“This is hardly typical church material,” said Sir John looking at the inside of the holy building.
The walls were a deep azure and baize green. Complex, sinister murals adorned them at every angle, showing bizarre aquatic imagery. Here, a deep sea fish, its baleful eyes regarding the world with disdain. There, a many tentacled creature holding a collection of strange, unworldly objects. Above, on the ceiling, was a mosaic of stars, arranged in a form like no constellation man had seen. At its apex, a gibbous moon hung proud and sinister. The altar was similarly peculiar, draped with fish nets and lobster pots, buoys and rods. Behind the altar was a man, arms outstretched but on a boat, not a cross. Seahorses, lobsters, dolphins and jellyfish all leaped towards him. Above his head a triangle hung in space with one eye staring unblinking into the world.
“Is this one of those modern churches?” said Lord Hollingbury. “The ones where they do a lot of singing and dancing?”
“I don’t believe so,” said Sir John. “I have no idea what this is at all. Marie, does it seem … normal?”
“To my eyes not at all,” said Marie, “but I feel no magic. Or, rather, no magic I recognise. There is … something … some strange feeling.”
“It’s probably a natural reaction to the colour scheme,” said Lord Hollingbury. “I have to concur, I see a whole lot of strange, even for me, but nothing I recognise.”
“Well, what is it all about?” said Sir John.
“Jesus!” came a loud voice from behind them. They turned round to see an older man, wild hair, disheveled beard and manic eyes walking towards them. He was dressed in black with a tired looking dog collar.
“He was a fisher … of men,” continued the vicar. “He would have understood. He would have seen these paintings and statues and known what they meant.”
The vicar had drawn up to the trio now.
“Not like a bunch of land-lubbers and city dwellers,” he finished and glared at them all.
“Rev Philips, I suppose,” said Sir John.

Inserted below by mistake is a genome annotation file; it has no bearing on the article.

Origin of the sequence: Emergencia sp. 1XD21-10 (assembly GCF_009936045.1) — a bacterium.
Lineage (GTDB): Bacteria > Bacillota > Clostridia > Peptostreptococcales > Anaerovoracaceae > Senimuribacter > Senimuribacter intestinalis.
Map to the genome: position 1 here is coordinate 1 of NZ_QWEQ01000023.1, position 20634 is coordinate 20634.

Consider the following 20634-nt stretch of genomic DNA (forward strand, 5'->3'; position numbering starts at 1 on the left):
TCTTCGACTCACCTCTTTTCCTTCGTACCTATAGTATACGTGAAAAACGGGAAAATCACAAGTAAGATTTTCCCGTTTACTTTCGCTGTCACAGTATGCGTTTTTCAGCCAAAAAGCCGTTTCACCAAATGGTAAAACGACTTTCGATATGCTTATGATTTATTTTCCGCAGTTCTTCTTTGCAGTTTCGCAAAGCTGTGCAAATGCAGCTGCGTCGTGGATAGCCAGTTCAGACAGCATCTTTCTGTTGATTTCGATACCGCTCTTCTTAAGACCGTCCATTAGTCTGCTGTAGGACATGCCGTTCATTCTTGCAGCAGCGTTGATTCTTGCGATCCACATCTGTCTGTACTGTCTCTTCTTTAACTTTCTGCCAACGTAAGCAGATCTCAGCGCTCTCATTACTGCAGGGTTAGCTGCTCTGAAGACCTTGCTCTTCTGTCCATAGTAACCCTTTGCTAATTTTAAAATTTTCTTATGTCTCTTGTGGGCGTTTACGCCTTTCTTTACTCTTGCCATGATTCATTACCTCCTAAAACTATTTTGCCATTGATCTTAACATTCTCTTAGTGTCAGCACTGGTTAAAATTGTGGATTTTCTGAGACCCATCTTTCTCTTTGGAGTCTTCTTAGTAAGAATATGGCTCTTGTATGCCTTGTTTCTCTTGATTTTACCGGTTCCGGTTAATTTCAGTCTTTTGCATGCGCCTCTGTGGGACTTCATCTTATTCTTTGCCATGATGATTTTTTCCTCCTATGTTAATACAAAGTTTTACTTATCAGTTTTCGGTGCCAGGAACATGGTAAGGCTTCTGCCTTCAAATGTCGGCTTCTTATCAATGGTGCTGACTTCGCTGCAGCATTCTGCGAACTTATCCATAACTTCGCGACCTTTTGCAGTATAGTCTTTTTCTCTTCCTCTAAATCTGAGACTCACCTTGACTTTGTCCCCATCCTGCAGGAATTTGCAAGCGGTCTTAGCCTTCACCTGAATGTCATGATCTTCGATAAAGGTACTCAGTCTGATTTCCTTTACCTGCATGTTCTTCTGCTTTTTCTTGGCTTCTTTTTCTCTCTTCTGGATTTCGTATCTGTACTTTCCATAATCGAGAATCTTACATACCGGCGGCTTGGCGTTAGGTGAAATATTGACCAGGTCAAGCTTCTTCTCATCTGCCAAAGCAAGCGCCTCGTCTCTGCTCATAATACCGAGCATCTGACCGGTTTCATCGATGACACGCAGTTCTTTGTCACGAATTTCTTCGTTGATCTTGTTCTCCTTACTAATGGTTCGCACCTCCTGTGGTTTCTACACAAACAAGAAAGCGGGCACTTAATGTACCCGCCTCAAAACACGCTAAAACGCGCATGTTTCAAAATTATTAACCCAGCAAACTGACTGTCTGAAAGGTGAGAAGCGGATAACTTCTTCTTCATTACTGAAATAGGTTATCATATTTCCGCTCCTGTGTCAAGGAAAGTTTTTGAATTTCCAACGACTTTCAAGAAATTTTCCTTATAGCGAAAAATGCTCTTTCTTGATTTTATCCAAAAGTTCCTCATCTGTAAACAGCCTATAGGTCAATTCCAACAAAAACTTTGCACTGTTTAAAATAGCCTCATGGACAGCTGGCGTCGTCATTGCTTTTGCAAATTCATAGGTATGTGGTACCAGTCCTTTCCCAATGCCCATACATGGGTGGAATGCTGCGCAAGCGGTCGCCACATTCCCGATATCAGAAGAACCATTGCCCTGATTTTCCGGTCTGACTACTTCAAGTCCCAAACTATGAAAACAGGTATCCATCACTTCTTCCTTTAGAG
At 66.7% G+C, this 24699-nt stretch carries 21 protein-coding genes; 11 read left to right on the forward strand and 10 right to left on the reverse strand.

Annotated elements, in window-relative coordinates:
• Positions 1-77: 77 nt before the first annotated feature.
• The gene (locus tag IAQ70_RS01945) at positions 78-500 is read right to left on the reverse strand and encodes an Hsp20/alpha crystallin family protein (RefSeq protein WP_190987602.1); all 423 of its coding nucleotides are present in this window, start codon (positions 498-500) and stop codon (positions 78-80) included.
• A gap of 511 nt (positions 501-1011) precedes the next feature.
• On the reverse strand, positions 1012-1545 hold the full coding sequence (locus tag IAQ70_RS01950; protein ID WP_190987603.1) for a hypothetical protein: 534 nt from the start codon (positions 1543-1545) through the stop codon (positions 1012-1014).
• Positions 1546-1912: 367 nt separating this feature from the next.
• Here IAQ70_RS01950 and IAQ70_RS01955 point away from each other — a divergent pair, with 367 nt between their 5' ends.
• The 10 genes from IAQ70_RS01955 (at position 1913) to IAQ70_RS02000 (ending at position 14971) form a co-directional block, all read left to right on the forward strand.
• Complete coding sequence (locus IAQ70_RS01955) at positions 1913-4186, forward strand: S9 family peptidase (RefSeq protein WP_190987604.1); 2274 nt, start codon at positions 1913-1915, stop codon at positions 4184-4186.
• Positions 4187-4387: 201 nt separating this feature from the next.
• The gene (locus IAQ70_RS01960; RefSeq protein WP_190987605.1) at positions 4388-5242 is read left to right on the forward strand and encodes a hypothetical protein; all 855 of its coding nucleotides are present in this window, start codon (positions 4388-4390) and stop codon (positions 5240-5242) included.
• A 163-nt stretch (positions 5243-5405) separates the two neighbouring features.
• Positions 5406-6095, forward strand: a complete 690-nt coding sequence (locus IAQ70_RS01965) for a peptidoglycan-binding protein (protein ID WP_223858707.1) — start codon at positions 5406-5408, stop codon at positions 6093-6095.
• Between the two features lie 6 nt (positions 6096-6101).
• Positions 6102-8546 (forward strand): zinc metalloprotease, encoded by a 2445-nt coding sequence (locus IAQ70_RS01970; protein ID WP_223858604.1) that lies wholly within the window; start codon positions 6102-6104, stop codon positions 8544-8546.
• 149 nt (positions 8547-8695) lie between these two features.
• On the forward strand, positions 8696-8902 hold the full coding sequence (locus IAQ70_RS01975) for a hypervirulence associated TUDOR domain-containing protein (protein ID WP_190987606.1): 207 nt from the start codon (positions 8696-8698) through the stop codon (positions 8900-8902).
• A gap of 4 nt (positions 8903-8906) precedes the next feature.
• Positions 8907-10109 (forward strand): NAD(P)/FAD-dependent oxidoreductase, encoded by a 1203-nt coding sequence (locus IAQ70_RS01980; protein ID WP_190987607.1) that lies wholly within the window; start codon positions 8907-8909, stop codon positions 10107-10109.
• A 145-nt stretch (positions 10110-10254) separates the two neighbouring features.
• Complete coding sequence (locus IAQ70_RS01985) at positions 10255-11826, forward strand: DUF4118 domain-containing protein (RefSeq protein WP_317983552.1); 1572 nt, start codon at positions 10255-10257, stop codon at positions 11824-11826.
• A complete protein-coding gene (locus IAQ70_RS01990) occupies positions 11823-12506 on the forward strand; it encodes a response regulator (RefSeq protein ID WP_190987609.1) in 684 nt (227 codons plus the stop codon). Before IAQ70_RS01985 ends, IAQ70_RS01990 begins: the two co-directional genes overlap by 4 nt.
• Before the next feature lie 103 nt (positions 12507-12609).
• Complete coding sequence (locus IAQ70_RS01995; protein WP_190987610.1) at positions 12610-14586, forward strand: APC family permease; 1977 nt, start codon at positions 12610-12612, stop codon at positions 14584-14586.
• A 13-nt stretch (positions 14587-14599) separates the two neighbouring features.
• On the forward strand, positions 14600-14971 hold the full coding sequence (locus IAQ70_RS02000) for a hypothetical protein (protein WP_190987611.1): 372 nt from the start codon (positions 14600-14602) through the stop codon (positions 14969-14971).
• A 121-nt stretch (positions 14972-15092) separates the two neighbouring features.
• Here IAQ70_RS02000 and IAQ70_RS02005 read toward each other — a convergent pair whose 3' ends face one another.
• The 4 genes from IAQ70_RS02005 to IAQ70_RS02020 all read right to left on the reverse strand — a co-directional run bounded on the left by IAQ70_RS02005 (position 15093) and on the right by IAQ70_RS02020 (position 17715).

“You suppose a lot,” snapped the vicar. “You suppose a lot indeed, but in this case you are correct.”
“We were sorry to ‘ear about Mr Wombly,” said Marie. The vicar’s head snapped round to look at her.
“He were a good man, they all were.” he said. “They will return. Oh yes, they will return at the resurrection.”
“So the church is primarily for fisherfolk?” said Lord Hollingbury. “Hence the, er, remarkable decoration.”
“Our parish is the sea,” said Reverend Phillips. “Our flock is a shoal. We tend to the fisherfolk as our patron saint would want it.”
“Who is that?” said Sir John.
“Saint Zyggryk” said the vicar.
“Polish? Hungarian?” said Lord Hollingbury. The vicar just glared at him.
“What are you all here for anyway?” he asked. “This is a place of worship, not a holiday home.”
“You’re in this guide to the town,” said Sir John, showing the vicar. He snatched the guide away and read it quickly, his lips twitching as he did.
“Them new folk,” he said half to himself then handed the guide back to Sir John. “You don’t want to believe everything you read.”
“Unless it’s in the Bible,” said Lord Hollingbury cheerily. He was rewarded with a glare.
“You’ll have to excuse me,” he said pointing to the door, “but I have to prepare for a service.”
The trio took their cue to leave and the vicar watched until they had walked down the street before closing the door.